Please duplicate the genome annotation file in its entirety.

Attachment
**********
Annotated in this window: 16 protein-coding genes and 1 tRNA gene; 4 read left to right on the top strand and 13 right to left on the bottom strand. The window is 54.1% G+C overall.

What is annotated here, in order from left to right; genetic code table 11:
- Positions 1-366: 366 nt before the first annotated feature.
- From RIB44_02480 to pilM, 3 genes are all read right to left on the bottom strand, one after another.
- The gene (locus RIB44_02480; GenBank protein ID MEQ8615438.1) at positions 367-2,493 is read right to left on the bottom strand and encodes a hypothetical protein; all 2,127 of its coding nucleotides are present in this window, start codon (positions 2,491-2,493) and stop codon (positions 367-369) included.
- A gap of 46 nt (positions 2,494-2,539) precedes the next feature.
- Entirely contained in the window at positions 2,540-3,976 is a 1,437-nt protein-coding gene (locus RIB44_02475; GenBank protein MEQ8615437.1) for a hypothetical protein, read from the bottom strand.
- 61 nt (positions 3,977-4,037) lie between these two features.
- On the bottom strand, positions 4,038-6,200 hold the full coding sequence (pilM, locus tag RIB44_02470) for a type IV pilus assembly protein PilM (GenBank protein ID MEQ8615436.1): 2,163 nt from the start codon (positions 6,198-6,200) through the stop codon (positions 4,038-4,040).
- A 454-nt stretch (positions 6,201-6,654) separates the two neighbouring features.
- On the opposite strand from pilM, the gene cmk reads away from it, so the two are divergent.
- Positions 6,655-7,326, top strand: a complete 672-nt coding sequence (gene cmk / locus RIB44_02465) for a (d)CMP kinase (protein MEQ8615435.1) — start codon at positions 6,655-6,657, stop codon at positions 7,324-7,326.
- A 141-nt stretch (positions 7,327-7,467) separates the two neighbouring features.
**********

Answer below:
Annotated in this window: 16 protein-coding genes and 1 tRNA gene; 4 read left to right on the top strand and 13 right to left on the bottom strand. The window is 54.1% G+C overall.

What is annotated here, in order from left to right; genetic code table 11:
- Positions 1-366: 366 nt before the first annotated feature.
- From RIB44_02480 to pilM, 3 genes are all read right to left on the bottom strand, one after another.
- The gene (locus RIB44_02480; GenBank protein ID MEQ8615438.1) at positions 367-2,493 is read right to left on the bottom strand and encodes a hypothetical protein; all 2,127 of its coding nucleotides are present in this window, start codon (positions 2,491-2,493) and stop codon (positions 367-369) included.
- A gap of 46 nt (positions 2,494-2,539) precedes the next feature.
- Entirely contained in the window at positions 2,540-3,976 is a 1,437-nt protein-coding gene (locus RIB44_02475; GenBank protein MEQ8615437.1) for a hypothetical protein, read from the bottom strand.
- 61 nt (positions 3,977-4,037) lie between these two features.
- On the bottom strand, positions 4,038-6,200 hold the full coding sequence (pilM, locus tag RIB44_02470) for a type IV pilus assembly protein PilM (GenBank protein ID MEQ8615436.1): 2,163 nt from the start codon (positions 6,198-6,200) through the stop codon (positions 4,038-4,040).
- A 454-nt stretch (positions 6,201-6,654) separates the two neighbouring features.
- On the opposite strand from pilM, the gene cmk reads away from it, so the two are divergent.
- Positions 6,655-7,326, top strand: a complete 672-nt coding sequence (gene cmk / locus RIB44_02465) for a (d)CMP kinase (protein MEQ8615435.1) — start codon at positions 6,655-6,657, stop codon at positions 7,324-7,326.
- A 141-nt stretch (positions 7,327-7,467) separates the two neighbouring features.